At its September meeting on Thursday via live audio webcast, the NCUA board of directors unanimously approved a proposed rule that amends the agency’s subordinated debt rule.
The proposed rule would amend the definition of “grandfathered secondary capital” in the NCUA’s approved subordinated debt rules to include any secondary capital issued to the U.S. government or one of its subdivisions, under an application approved by the NCUA before Jan. 1, 2022, regardless of the date of issuance, according to the agency.
This proposed change to the agency’s subordinated debt rules would benefit eligible low-income credit unions that are participating in the U.S. Treasury’s Emergency Capital Investment Program or in other programs administered by the federal government that can be used to fund secondary capital, if they do not receive the funds by Dec. 31, 2021, according to the NCUA. Additionally, under this proposed rule, the regulatory treatment of this secondary capital would expire 20 years after issuance or on Jan. 1, 2042, whichever is later.
Comments on the proposed must be received 30 days after publication in the Federal Register.
Final rules added to future agendas
The board also approved a request to add three final rules to future NCUA board agendas for the last quarter of 2021. Kyle Hauptman, vice chairman, and Rodney Hood, board member, both Republicans, requested the addition of three final rules under Part 791 of the NCUA’s Rules and Regulations:
- Credit Union Service Organizations, Part 712, to be placed on the agenda for the Oct. 21 board meeting;
- Field of Membership Shared Facility Requirements, Part 701, Appendix B, to be placed on the agenda for the Nov. 18 meeting; and
- Mortgage Servicing Rights, Parts 703 and 721, to be placed on the agenda for the Dec. 16 meeting.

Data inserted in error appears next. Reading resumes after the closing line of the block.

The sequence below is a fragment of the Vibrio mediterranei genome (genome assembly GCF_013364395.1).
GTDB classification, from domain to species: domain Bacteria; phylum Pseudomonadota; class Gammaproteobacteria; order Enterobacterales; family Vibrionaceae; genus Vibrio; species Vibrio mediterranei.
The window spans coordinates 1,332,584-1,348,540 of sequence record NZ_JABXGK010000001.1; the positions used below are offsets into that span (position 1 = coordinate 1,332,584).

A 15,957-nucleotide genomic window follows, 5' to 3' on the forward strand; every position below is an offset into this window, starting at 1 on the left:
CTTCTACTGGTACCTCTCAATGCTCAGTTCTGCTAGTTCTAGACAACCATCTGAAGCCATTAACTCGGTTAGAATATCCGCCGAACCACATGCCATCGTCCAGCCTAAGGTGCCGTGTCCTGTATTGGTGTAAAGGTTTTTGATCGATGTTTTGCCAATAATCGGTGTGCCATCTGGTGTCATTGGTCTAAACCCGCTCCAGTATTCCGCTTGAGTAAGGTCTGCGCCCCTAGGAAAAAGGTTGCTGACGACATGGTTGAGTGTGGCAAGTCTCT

Chairman Todd Harper, a Democrat, stated that it “should come as no surprise to anyone that my policy positions on these three rules have not changed since they were first proposed,” saying that he would not support the action and believes that crafting good rules should not be rushed.
“I want to be clear that, to me, this item is not a contentious one,” Harper explained. “There are times in many negotiations where the parties find themselves at an impasse. When that occurs, there are often processes that exist to move beyond the impasse while protecting everyone’s positions and rights.”
Share Insurance Fund update
While the credit union system remained on a “solid footing” the second quarter of 2021, Harper said that “we should expect delinquencies and charge-offs to rise in the months ahead, and all credit unions should pay careful attention to their capital, asset quality, earnings and liquidity.”
He said that to protect the National Credit Union Share Insurance Fund — and, ultimately, taxpayers — against losses, the NCUA needs to stay on top of these emerging risks and problems in the credit union system.
The Share Insurance Fund reported a net income of $46.3 million and $19.8 billion in assets for the second quarter of 2021, according to the NCUA. The fund also reported $60 million in total income for the second quarter of 2021. The equity ratio, as of June 30, is 1.23%, which is below the board-approved normal operating level of 1.38%.
Other approved items
Two other items were also approved at the Thursday meeting:
- a request to reprogram $2.4 million in surplus funds for agency needs as part of the mid-session budget; and
- a request by the Oregon Department of Consumer and Business Services for an exemption from the NCUA’s member business regulations.